More knocks against Avril Lavigne... This comes from CANOE:
Avril sued over 'Girlfriend'
By CASSANDRA SZKLARSKI
TORONTO (CP) - Canadian punk princess Avril Lavigne, repeatedly dogged by accusations she doesn't write her own songs, is now being dragged into a legal battle to prove she penned her chart-topping hit "Girlfriend."
A pair of U.S. songwriters allege her contagious single sounds suspiciously like a song called "I Wanna Be Your Boyfriend," released by the Rubinoos in 1979.
The American song features the upbeat chorus: "Hey, hey, you, you, I wanna be your boyfriend," much like Lavigne's boppy refrain, which declares: "Hey, hey, you, you, I don't like your girlfriend."
San Francisco lawyer Nicholas Carlin said Wednesday that the similarities are clear, and accused Lavigne of copying substantial chunks of the song from the one crafted by his client, Rubinoos founder and songwriter Tommy Dunbar.
"She's made a lot of money off of my client's song," Carlin said by phone from northern California, where the claim was filed.
"The entire song is not the same, they have different bridges, but the heart and soul of her song is directly taken from our client's song."
Lavigne's manager, Terry McBride, scoffed at the charges, calling the suit "baseless" and little more than a "case of legal blackmail."
"Avril's a great songwriter and she's proving it over and over and over again," McBride said from Vancouver, where he runs Nettwerk Music Group.
"Avril's very, very sensible. She knows music well. If the chords had been similar, the melodies had been similar, lyrics had been similar ... she would have gone, 'OK, I can see their point.' But nothing's similar."
McBride said the suit was filed July 2 but that he received a draft of the claim roughly six weeks ago.
It names as the plaintiffs songwriters Dunbar and James Gangwer and names Lavigne, Avril Lavigne Publishing, and the 22-year-old's songwriting partner Dr. Luke among the defendants.
While Carlin admitted that the lyrics and melodies differ, he insisted that the main hook of Dunbar's song was ripped off.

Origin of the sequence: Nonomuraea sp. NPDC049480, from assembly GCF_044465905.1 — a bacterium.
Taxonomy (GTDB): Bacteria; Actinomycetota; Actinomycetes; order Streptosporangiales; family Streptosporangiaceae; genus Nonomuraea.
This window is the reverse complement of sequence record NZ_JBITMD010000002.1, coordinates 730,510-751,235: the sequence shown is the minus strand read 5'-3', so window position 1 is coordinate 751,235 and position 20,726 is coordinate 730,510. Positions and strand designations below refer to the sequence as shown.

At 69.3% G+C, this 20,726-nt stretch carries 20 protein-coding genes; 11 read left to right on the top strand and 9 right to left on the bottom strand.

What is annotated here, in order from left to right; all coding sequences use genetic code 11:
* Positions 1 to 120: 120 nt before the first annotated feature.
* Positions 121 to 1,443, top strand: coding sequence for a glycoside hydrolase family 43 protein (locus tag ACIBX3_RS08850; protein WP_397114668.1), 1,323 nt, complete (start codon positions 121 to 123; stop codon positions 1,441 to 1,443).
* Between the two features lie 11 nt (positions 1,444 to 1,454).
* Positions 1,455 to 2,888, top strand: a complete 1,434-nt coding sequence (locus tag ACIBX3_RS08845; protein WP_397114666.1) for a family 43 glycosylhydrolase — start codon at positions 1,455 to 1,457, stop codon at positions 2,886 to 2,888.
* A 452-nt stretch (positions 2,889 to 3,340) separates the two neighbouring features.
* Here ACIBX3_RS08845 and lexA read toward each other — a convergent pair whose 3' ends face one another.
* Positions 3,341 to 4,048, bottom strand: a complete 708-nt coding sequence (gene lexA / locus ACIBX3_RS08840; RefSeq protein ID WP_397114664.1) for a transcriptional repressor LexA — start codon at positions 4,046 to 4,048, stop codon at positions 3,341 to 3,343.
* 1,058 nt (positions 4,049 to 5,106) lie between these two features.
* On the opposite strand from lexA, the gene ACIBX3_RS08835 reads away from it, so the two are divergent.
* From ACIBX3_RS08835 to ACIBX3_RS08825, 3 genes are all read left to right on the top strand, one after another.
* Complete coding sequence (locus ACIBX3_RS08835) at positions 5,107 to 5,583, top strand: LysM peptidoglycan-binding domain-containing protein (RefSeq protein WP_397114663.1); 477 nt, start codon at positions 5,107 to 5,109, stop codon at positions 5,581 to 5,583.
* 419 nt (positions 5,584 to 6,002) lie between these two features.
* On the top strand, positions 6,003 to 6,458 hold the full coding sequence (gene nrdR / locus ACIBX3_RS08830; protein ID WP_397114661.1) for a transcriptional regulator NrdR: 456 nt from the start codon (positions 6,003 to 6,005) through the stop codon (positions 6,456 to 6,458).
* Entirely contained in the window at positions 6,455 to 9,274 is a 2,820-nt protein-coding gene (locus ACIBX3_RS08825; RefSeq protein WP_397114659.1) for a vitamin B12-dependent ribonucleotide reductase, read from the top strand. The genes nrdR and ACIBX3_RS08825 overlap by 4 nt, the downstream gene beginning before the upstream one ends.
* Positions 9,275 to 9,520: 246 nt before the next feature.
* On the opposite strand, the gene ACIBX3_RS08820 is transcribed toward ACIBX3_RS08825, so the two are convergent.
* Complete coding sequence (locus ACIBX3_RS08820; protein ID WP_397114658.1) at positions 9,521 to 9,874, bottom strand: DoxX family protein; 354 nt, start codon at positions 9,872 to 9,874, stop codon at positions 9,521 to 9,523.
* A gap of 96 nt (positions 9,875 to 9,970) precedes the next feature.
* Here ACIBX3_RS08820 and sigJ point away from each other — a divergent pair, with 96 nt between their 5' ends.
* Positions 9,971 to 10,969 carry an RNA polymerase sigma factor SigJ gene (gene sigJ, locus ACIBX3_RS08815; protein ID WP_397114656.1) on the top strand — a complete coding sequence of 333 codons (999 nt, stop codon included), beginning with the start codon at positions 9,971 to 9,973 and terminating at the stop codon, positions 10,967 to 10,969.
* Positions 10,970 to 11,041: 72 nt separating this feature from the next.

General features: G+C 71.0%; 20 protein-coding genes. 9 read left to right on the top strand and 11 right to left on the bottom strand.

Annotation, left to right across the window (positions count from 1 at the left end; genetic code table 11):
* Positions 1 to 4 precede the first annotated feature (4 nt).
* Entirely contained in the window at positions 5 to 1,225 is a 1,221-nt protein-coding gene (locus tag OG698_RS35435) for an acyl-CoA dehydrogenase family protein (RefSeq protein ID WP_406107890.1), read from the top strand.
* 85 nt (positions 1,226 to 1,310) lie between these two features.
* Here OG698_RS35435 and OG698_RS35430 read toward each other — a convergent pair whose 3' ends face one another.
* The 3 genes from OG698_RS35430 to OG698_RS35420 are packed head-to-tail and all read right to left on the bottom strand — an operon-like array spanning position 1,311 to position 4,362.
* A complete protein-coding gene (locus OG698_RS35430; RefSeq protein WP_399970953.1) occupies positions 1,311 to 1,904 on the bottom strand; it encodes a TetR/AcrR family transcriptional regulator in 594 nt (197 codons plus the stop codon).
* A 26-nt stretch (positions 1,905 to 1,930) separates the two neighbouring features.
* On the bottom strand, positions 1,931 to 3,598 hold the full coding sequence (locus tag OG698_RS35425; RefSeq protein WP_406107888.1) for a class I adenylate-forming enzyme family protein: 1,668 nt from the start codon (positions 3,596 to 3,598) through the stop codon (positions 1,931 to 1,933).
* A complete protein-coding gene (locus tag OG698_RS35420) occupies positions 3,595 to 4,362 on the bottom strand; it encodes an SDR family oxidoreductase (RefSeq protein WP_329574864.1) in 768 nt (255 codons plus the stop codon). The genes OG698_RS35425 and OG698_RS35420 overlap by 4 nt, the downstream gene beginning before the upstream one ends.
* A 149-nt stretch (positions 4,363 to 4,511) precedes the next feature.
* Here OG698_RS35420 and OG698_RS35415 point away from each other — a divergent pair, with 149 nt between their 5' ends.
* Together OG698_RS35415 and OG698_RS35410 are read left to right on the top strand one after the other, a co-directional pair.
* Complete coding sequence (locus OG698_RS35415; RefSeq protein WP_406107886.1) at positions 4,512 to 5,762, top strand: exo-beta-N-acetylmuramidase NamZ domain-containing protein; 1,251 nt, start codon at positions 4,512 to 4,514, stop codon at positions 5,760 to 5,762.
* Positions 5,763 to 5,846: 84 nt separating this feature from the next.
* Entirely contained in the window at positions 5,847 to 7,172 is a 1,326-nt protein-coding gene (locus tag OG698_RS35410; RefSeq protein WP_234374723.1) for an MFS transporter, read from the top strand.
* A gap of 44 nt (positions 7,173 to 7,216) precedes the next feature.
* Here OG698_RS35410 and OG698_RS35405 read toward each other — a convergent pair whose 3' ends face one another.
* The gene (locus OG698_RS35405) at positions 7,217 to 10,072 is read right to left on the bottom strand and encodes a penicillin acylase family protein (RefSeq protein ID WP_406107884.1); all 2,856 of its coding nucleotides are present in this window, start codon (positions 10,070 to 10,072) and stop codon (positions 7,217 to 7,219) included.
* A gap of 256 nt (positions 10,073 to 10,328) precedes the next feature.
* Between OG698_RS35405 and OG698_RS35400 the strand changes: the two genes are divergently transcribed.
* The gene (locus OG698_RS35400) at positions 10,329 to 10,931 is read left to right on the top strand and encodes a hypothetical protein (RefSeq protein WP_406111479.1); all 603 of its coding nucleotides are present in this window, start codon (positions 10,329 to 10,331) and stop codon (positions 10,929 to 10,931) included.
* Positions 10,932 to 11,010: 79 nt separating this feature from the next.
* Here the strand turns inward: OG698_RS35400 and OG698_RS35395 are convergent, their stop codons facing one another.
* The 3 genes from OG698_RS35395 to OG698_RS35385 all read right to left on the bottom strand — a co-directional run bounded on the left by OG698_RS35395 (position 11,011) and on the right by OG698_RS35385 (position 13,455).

"You don't have to have the entire song to be similar to the original song for it to be an infringement. It just requires a certain, substantial similarity, meaning an important part of the song," he explained.
He went on to recite the lyrics to Lavigne's upbeat track, noting they morph from "I don't like your girlfriend" to "I want to be your girlfriend."
McBride said he hired a musicologist to study both tracks and the expert found no basis for the allegations.
"This one came back so solidly on our side it's just ridiculous," he said.
Still, McBride admitted he's considering settling the suit out of court if the costs of defending the case prove too high.
He noted that a similar claim against his client Sarah McLachlan about 10 years ago cost roughly $500,000 to defeat in court. When Nettwerk tried to recoup the costs from the plaintiffs, they declared bankruptcy, he said.
Veteran entertainment lawyer Paul Sanderson said copyright suits are common in the music business and are often settled out of court.
"There used to be a saying in the industry: 'Where there's a hit, there's a writ,' " said Sanderson, a Toronto lawyer who used to represent Lavigne and whose current clients include Chantal Kreviazuk and Ron Sexsmith.
"It really is about the money. If someone thinks that they have a possibility of making some money out of the claim and there's money in the pipeline that's been earned by a song ... there's money there to argue about."
McBride said his current legal battle is "an unfortunate part of this business."
"We will try and settle for costs that will be less than defending," he said. "Emotionally, it sucks. But at the end of the day you have to take that out of it."
The legal blow is just the latest in a series of jabs that question Lavigne's songwriting claims.
Last month, Kreviazuk suggested to Performing Songwriter magazine that Lavigne took credit for a song Kreviazuk wrote called "Contagious."
Kreviazuk told the publication she gave a song called "Contagious" to Lavigne two years ago and was surprised to see a track with the same name on Lavigne's current disc with a credit to Lavigne and songwriter Evan Taubenfeld.
McBride said Kreviazuk has never even heard the Lavigne track and has since retracted her statement.
"I know, personally, she regrets saying what she said," said McBride, adding the songs are nothing alike. "The interviewer obviously got Chantal on a bad day."
Lavigne, who grew up in Napanee, Ont., has also had to deflect accusations from the Matrix, the production team behind hits "Sk8er Boi" and "I'm With You."
Songwriter Lauren Christy told Rolling Stone that Lavigne did little but "change a word here or there," but Lavigne has insisted the pair crafted the melodies and lyrics together.
McBride said the barrage of criticism facing Lavigne is just part of life at the top of the charts.
"Everyone comes after the stars. If Avril was not successful, they wouldn't really care," he said.